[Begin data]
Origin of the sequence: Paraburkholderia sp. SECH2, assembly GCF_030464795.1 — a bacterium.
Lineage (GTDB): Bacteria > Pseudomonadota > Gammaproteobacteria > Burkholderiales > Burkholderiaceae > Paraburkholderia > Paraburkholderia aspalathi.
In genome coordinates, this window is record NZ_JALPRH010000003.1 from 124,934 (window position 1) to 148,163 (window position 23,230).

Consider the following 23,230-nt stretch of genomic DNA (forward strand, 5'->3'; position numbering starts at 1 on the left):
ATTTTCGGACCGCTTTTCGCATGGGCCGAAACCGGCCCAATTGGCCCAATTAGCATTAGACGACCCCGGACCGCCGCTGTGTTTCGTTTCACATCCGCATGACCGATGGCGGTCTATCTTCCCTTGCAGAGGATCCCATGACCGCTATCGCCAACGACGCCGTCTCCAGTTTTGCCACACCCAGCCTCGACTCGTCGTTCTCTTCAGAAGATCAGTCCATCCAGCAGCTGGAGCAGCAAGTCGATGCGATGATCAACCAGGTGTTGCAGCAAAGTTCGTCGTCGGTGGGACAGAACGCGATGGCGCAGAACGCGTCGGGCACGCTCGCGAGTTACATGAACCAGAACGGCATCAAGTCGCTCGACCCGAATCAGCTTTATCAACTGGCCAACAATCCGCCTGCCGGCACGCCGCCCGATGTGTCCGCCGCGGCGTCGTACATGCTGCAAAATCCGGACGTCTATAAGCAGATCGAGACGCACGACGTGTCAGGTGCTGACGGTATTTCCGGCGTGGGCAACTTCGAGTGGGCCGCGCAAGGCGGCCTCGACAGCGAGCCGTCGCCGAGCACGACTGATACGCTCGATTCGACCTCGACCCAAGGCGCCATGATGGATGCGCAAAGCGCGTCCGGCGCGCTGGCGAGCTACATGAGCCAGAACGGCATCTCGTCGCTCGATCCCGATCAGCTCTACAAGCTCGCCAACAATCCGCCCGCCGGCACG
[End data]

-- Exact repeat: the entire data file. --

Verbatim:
Origin of the sequence: Paraburkholderia sp. SECH2, assembly GCF_030464795.1 — a bacterium.
Lineage (GTDB): Bacteria > Pseudomonadota > Gammaproteobacteria > Burkholderiales > Burkholderiaceae > Paraburkholderia > Paraburkholderia aspalathi.
In genome coordinates, this window is record NZ_JALPRH010000003.1 from 124,934 (window position 1) to 148,163 (window position 23,230).

Consider the following 23,230-nt stretch of genomic DNA (forward strand, 5'->3'; position numbering starts at 1 on the left):
ATTTTCGGACCGCTTTTCGCATGGGCCGAAACCGGCCCAATTGGCCCAATTAGCATTAGACGACCCCGGACCGCCGCTGTGTTTCGTTTCACATCCGCATGACCGATGGCGGTCTATCTTCCCTTGCAGAGGATCCCATGACCGCTATCGCCAACGACGCCGTCTCCAGTTTTGCCACACCCAGCCTCGACTCGTCGTTCTCTTCAGAAGATCAGTCCATCCAGCAGCTGGAGCAGCAAGTCGATGCGATGATCAACCAGGTGTTGCAGCAAAGTTCGTCGTCGGTGGGACAGAACGCGATGGCGCAGAACGCGTCGGGCACGCTCGCGAGTTACATGAACCAGAACGGCATCAAGTCGCTCGACCCGAATCAGCTTTATCAACTGGCCAACAATCCGCCTGCCGGCACGCCGCCCGATGTGTCCGCCGCGGCGTCGTACATGCTGCAAAATCCGGACGTCTATAAGCAGATCGAGACGCACGACGTGTCAGGTGCTGACGGTATTTCCGGCGTGGGCAACTTCGAGTGGGCCGCGCAAGGCGGCCTCGACAGCGAGCCGTCGCCGAGCACGACTGATACGCTCGATTCGACCTCGACCCAAGGCGCCATGATGGATGCGCAAAGCGCGTCCGGCGCGCTGGCGAGCTACATGAGCCAGAACGGCATCTCGTCGCTCGATCCCGATCAGCTCTACAAGCTCGCCAACAATCCGCCCGCCGGCACG